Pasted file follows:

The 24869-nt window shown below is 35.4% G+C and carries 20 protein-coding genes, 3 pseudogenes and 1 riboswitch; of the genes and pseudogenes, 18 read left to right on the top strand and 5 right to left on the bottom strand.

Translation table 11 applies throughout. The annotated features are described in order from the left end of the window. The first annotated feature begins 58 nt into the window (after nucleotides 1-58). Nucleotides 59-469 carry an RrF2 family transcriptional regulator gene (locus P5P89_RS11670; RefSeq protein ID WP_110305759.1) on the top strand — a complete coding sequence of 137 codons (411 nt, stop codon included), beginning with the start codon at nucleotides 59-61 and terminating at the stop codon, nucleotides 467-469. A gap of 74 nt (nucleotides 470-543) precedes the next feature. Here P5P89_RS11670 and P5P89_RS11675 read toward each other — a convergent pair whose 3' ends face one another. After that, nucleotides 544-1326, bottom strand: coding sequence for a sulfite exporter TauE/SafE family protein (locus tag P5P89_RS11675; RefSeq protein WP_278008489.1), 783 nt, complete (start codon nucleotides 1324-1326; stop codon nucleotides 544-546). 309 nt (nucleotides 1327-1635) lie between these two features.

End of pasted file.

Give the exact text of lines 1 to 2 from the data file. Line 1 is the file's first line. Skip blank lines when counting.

The 24869-nt window shown below is 35.4% G+C and carries 20 protein-coding genes, 3 pseudogenes and 1 riboswitch; of the genes and pseudogenes, 18 read left to right on the top strand and 5 right to left on the bottom strand.

Translation table 11 applies throughout. The annotated features are described in order from the left end of the window. The first annotated feature begins 58 nt into the window (after nucleotides 1-58). Nucleotides 59-469 carry an RrF2 family transcriptional regulator gene (locus P5P89_RS11670; RefSeq protein ID WP_110305759.1) on the top strand — a complete coding sequence of 137 codons (411 nt, stop codon included), beginning with the start codon at nucleotides 59-61 and terminating at the stop codon, nucleotides 467-469. A gap of 74 nt (nucleotides 470-543) precedes the next feature. Here P5P89_RS11670 and P5P89_RS11675 read toward each other — a convergent pair whose 3' ends face one another. After that, nucleotides 544-1326, bottom strand: coding sequence for a sulfite exporter TauE/SafE family protein (locus tag P5P89_RS11675; RefSeq protein WP_278008489.1), 783 nt, complete (start codon nucleotides 1324-1326; stop codon nucleotides 544-546). 309 nt (nucleotides 1327-1635) lie between these two features.